The unique challenges of this war—high-intensity fighting in a mixture of civilian-saturated urban and subterranean environments, amid information operations aimed at delegitimizing any Israeli military action—required fast solutions. For the versatility they offer, tactical drones were rapidly introduced into fighting units in creative ways. They became an extension of platoon-level soldiers, deployed to see beyond the next corner in the urban jungle, to explore a subterranean complex, to offer cover fire from an unexpected angle, to break a window, or to be used as guided missiles.

The deployment of reservists into battle also introduced eclectic and informal innovations with hobbyist and commercial drones. For instance, the 55th Paratroopers Brigade bought over a hundred commercial drones to generate unit-level tactical UAS capabilities. As the campaign progressed, tactics changed. Units began using small drones for initial screening before forces advanced, to search for improvised explosive devices, to identify enemy positions, and to instantly screen buildings or suspicious infrastructure. Upon identifying terrorists, the drones have been used to direct fire or in some cases to communicate with those who want to surrender. The brigade even uses drone mapping and analysis software to update offensive and defensive battle plans as terrain quickly changes amid destruction, both engineered and collateral. Successful initiatives from below have acted as a proof of concept for the utility of these platforms, inviting the military to provide standardized solutions.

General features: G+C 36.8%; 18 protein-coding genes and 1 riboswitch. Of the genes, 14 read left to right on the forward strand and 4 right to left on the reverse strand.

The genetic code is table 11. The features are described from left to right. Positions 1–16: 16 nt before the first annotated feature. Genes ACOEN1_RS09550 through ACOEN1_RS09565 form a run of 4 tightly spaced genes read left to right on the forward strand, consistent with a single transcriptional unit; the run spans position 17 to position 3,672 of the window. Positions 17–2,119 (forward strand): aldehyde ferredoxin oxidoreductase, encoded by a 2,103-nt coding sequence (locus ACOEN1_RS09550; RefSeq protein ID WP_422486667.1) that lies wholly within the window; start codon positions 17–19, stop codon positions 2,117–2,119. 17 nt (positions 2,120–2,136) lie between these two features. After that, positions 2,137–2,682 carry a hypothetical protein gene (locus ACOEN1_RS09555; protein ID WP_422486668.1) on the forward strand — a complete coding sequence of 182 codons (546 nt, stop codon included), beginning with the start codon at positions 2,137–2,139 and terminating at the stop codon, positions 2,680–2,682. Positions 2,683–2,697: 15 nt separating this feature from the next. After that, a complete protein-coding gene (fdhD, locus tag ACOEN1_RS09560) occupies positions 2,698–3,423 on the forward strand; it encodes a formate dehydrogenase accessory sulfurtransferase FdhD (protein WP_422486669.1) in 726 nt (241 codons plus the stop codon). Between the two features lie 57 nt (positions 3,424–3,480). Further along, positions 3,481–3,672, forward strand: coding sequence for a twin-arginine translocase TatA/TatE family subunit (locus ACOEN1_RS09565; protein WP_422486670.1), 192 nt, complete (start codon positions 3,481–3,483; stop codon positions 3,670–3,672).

While the war’s exigencies and bottom-up momentum accelerated the process, the IDF had a preexisting body of knowledge and expertise on tactical drones. Israel had been running pilot programs to test applications of small UAS. The onset of the Hamas-Israel war accelerated many into action. Suddenly, existentially exposed to urban and subterranean warfare, experimental units and approaches have been tested by fire, then spread like wildfire.

The peak of tactical UAS experimentation and integration in Israel originated in its Refaim (Ghosts) unit—established as what the IDF referred to as a multidimensional unit—well before the war. IDF units are generally more siloed in the capabilities they field than other militaries with combined arms formations. For instance, armored units do not possess organic infantry or close air support capabilities, and forces have had difficulties with coordination and communication in complex operations. The ghosts are unique in that they meld functions into a single dexterous unit. Furthermore, they receive new gadgets to field test and refine in a bottom-up acquisition approach.

The Ghost unit innovated to integrate small UAS into more autonomous ground forces, enabling them to precisely close the circle on enemy combatants—progressing from identification to targeting, authorization, and elimination—with drones rather than relying on other units. This approach has quickly spread to the rest of the army during the Gaza campaign. This integration of small UAS into ground units grants commanders a fuller, more detailed picture of the battlefield. The ghost unit’s elements have also been referred to as drone bands since the unit operates packs of reconnaissance and attack UAS. The swift movement from enemy identification to fire has also earned them the moniker of exposure-attack units.

Multiuse Applications

As the war in Gaza wages on, the IDF has increasingly integrated tactical drones into a broader variety of operations and for a wide set of purposes. Exploring some of the primary functions of the IDF’s small UAS offers lessons for other militaries.